Visiting Europe during the Pandemic - 11 - EU・ジャパンフェスト日本委員会

Visiting Europe during the Pandemic – 11

Shuji Kogi|Secretary General of EU-Japan Fest

Japanese and Western culture are treasures shared by the world.

I often use Frankfurt Airport for transits. I used the airport at this time as well. In the airport lobby, I always stop by a café with a statue of Goethe in the middle of the lobby. As you may know, Goethe, who was active in the late 18th and 19th centuries, was a poet, playwright, novelist, natural scientist, and politician who served as prime minister of the Duchy of Weimar. He was a global player. Goethe’s cultural influence on future generations was profound. In 1999, Weimar held the European Capital of Culture, and his ideas are still very much alive in the spirit of the European Capital of Culture. Goethe’s brilliant words are still relevant today: “Patriotic culture does not exist.
There is no patriotic culture, there are no patriotic studies. Each one is a world’s treasure, a legacy of the past, which grows into the future with the stimulus of the present.

Statue of Goethe in the lobby of Frankfurt Airport

From the 17th century to the late 19th century, Japan continued its policy of seclusion, cutting off contact with the rest of the world. Eventually, in 1868, Japan opened its doors to the world, and greedily learned much of its civilization and culture from the West. The previous 260 years of isolation were an important time for Japan to delve into its own culture and expand its cultural capacity. As a result, Japan embraced many cultures from around the world while preserving its own culture. Later on, the West also began to pay attention to Japanese culture.

Today, all cultures of the world are either shared or on their way to being shared, and the role of the European Capital of Culture in this trend is significant. I would like to give you one example of this.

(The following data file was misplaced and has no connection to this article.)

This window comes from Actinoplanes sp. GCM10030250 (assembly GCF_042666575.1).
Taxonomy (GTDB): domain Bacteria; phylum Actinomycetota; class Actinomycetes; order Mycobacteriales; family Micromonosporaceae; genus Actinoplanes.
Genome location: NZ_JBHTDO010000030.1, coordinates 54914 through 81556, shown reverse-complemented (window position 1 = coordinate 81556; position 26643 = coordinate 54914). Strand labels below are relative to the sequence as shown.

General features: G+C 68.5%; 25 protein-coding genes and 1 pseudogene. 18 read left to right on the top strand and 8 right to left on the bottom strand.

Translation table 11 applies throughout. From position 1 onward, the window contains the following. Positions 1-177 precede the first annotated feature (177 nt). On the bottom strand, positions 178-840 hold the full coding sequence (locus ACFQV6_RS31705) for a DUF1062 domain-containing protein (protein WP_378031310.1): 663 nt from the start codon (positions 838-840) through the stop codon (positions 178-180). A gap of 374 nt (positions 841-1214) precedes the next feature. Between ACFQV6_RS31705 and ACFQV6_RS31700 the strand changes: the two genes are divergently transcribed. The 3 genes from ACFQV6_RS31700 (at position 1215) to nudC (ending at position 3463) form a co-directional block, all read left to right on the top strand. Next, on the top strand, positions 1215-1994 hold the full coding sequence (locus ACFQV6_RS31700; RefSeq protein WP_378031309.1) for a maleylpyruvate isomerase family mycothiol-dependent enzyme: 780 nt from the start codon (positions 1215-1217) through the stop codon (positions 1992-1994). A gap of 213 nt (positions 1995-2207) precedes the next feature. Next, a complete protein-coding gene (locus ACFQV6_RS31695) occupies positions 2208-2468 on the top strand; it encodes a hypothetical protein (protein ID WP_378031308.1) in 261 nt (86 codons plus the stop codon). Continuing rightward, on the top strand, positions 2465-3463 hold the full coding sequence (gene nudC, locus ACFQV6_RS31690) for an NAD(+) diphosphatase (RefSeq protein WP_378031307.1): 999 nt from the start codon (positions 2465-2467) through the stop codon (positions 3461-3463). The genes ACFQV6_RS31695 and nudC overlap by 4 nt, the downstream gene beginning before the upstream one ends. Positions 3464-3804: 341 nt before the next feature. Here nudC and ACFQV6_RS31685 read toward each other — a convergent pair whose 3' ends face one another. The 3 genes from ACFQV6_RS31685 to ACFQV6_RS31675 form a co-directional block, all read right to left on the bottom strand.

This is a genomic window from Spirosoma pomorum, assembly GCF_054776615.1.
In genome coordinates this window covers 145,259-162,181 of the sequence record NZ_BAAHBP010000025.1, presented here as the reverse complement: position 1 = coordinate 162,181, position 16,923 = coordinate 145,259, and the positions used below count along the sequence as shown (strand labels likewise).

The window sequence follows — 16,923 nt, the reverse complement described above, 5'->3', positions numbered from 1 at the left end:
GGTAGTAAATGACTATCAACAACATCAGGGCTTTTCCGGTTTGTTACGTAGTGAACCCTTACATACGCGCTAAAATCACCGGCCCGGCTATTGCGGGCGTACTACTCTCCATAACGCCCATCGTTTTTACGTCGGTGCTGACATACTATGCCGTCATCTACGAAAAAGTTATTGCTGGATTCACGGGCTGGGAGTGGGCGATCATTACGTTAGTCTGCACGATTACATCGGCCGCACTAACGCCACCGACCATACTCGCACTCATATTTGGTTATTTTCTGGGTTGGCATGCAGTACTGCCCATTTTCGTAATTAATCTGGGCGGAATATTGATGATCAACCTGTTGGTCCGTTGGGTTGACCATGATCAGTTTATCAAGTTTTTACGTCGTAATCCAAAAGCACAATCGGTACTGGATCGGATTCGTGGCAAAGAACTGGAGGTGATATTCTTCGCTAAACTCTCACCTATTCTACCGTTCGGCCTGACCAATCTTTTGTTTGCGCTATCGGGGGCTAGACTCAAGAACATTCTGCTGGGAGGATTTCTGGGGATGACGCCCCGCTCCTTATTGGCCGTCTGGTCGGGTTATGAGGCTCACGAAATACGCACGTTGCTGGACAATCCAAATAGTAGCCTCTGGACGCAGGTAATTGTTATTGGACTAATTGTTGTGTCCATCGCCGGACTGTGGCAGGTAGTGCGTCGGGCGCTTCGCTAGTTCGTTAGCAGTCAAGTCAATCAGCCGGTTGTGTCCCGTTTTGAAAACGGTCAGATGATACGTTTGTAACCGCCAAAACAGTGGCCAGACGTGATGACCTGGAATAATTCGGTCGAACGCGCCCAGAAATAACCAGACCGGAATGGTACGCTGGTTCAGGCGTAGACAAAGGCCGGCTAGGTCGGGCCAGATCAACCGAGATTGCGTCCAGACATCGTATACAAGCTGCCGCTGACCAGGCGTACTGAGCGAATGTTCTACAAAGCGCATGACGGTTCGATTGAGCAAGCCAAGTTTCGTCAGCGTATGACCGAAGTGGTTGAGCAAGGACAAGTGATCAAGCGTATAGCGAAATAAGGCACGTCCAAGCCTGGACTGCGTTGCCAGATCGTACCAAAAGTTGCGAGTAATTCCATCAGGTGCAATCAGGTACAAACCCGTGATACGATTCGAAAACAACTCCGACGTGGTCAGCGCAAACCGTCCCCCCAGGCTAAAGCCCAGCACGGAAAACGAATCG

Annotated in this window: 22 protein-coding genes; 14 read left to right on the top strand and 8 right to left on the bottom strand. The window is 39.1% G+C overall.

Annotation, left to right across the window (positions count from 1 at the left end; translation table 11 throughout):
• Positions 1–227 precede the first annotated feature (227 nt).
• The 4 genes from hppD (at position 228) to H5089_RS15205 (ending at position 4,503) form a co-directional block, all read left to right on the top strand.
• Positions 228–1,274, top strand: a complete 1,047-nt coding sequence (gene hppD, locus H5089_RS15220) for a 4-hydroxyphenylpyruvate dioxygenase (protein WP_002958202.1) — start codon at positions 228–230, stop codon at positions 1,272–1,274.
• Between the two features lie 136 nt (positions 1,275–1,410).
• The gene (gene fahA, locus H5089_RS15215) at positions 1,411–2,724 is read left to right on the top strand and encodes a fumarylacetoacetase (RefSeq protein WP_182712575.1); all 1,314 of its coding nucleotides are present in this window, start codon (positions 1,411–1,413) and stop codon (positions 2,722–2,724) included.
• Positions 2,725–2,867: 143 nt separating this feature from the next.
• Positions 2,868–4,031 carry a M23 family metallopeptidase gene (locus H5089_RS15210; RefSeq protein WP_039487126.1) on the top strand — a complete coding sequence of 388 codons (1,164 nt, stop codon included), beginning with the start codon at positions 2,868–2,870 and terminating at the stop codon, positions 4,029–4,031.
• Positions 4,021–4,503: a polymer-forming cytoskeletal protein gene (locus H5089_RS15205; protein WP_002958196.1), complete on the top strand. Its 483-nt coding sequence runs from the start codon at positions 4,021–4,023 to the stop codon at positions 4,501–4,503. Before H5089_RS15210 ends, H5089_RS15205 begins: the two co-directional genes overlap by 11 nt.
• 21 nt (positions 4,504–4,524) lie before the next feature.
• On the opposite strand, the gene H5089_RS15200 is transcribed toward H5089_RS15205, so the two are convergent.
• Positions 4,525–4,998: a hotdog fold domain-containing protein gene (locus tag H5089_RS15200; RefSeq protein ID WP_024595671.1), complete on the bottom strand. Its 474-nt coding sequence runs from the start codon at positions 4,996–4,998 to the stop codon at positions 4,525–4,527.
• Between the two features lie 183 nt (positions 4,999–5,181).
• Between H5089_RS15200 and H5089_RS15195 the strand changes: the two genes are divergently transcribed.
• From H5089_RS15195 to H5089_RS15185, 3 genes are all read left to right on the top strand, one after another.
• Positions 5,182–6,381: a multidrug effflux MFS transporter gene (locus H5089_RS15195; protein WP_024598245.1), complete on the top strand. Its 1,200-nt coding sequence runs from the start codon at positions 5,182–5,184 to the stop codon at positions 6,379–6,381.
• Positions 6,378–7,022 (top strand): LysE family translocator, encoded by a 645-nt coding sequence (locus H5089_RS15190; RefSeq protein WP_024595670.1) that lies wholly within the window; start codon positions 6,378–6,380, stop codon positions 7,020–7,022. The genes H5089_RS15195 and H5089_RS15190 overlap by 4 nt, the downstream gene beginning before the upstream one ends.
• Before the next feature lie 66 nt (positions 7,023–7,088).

I visited a local aikido dojo in Novi Sad in January 2017. I myself was the captain of the aikido club when I was at university and had trained at a local aikido dojo in London, where I briefly studied 50 years ago, so I was very interested in the current situation in Serbia. Aikido is a martial art that was started by Morihei Ueshiba about 100 years ago. Aikido is a martial art that Ueshiba studied in the traditional Japanese martial arts, such as jujutsu and kenjutsu, and recombined them into his own spiritual philosophy. It rejects the idea of fighting for victory by force and places importance on harmony, love, and respect for nature. Therefore, it is also called “moving Zen” in Europe.

Four years ago, training in the frigid weather / Milan-san (right), Novi Sad’s aikido teacher

In January 2017, Novi Sad was hit by a cold wave, and the Danube River was frozen for the first time in decades. I recalled that the dojo was filled with enthusiasm in the midst of the extreme cold. Many of my students were practicing under the guidance of Milan-san, the teacher while breathing white. Aikido, which originated in Japan, has spread to more than 140 countries around the world, and he is devoted to the spread of Aikido in Serbia, the Balkans, and southern Europe. His teacher for many years has been Kenji Shimizu Shihan. Mr. Shimizu is one of the senior pupils of Morihei Ueshiba, the founder of Aikido, and founded Tendoryu Aikido in 1969 as an independent school. Today, together with his son Mr. Kenta Shimizu, he teaches Aikido in Europe and around the world.

In the past, Novi Sad was also hit by war and NATO airstrikes. Milan-san is planning to invite participants from all over Europe to attend an aikido seminar in time for the European Capital of Culture in 2021. Who could have imagined this plan 20 years ago? This summer, at Novi Sad, I talked with him and his team about the future. As I looked into his sparkling eyes, I suddenly thought of the words he once let slip.
‘If so many Balkan people had known about Aikido, would we have fought each other?’
There is no “if” in history and we cannot change our past history. But we have a common future. There is no limit to what we can challenge in the future. The coronavirus outbreak has strengthened the world’s solidarity. With small efforts, we can join forces with each other. This is what I was convinced when I met Milan-san again.

This summer, at Novi Sad. Milan-san and his Aikido friends.


The next one would be uploaded on October 6th.